OSHA has revised policies for enforcing coronavirus-related policies. COVID-19 was always deemed a reportable incident among employers. As states and businesses re-align and re-open at varying capacities, changes are coming.
- OSHA is increasing in-person inspections at all workplaces with a priority on COVID-19 inspections.
- Under existing recordkeeping requirements, employers are responsible for recording coronavirus if there is a confirmed illness, the case is work-related, and involves one or more of general recording criteria, such as medical treatment beyond first aid or days away from work.
- Under the new policy, OSHA will enforce recordkeeping requirements for employee coronavirus illnesses for all employers.
Vantage Point helps companies and agencies through three primary assessments:
- A review of the physical space and work environment. Here, we’re looking for things the inspectors are going to look for. In many cases, this includes fire hazards, too. VPC has numerous fire safety professionals on staff capable of immediately identifying unsafe or non-compliant doors, walls, carts, and other equipment. Additionally, we’re looking for social distancing guidelines, safety barriers, and other COVID-19 related issues.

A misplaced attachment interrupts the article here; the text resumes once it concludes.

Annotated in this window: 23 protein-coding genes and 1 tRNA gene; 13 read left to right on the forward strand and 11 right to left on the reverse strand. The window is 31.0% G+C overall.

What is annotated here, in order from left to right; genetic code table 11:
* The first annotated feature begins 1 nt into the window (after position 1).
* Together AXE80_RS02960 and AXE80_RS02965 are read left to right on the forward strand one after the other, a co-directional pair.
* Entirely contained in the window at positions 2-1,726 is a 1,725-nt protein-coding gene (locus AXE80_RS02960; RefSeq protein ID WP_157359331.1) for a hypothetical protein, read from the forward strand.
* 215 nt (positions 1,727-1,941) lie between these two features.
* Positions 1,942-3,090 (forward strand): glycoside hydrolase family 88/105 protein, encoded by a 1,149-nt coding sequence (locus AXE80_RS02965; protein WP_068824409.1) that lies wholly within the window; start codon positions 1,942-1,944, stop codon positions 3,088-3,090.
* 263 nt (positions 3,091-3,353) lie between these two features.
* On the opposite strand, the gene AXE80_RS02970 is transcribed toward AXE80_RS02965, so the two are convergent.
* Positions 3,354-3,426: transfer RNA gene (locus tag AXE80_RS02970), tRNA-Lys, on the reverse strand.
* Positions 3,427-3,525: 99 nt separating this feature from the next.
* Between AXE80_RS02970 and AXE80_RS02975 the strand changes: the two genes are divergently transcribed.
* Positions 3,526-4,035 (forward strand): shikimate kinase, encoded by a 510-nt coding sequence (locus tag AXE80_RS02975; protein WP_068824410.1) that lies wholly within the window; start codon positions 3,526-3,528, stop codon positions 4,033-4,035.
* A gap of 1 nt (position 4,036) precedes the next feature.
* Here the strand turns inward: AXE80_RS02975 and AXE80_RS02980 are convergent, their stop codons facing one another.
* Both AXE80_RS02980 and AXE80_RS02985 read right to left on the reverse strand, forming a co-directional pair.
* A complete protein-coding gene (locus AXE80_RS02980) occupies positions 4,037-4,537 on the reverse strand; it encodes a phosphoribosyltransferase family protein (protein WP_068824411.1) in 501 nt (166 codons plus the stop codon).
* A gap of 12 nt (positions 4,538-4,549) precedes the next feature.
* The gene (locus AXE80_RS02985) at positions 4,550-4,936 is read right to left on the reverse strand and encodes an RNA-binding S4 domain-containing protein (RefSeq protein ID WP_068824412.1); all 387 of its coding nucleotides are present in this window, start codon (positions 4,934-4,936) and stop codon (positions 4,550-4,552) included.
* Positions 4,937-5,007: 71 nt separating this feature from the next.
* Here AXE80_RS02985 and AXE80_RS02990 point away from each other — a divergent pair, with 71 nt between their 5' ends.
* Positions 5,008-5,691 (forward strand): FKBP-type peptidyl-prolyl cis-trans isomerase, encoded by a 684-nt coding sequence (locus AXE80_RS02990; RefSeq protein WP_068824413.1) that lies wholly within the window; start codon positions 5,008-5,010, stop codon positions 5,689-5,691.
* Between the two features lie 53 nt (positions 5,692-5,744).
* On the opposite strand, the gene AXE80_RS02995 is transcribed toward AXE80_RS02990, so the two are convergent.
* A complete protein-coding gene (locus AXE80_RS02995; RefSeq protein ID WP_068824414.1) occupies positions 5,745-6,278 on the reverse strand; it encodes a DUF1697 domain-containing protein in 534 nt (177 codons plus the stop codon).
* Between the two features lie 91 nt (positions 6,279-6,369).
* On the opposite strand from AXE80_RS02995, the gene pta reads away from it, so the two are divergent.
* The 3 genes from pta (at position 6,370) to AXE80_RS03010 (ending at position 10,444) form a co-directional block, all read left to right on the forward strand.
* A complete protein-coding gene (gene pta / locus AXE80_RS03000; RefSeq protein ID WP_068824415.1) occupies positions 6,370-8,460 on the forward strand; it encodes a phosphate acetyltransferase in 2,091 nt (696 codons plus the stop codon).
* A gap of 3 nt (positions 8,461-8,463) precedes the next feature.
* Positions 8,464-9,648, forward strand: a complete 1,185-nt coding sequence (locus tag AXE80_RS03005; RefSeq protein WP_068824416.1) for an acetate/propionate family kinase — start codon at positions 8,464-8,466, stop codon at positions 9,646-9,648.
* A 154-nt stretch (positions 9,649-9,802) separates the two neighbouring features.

- A review of plans and written procedures. These include evacuation procedures and new cleaning and sanitation procedures. These written policies will be requested by OSHA auditors. We can help you identify missing or incomplete sections in these documents.
- A review of your existing records and reported incidents. These new recordkeeping enforcement policies can mean violations and penalties for companies that do not maintain complete and accurate records of employee incidents. VPC can help you review these before they result in a fine.
OSHA notes that employers with 10 or fewer employees and certain employers in low hazard industries have no recording obligations. However, those employers still need to report work-related coronavirus illnesses that result in a fatality or an employee’s in-patient hospitalization, amputation, or loss of an eye.
As a matter of practice, employers of any size should consider an outside review before OSHA inspectors arrive — and they will arrive. The cost of a review is far less than the cost of fines and violations, bad publicity from an outbreak, or significant loss of staff time due to injury or illness.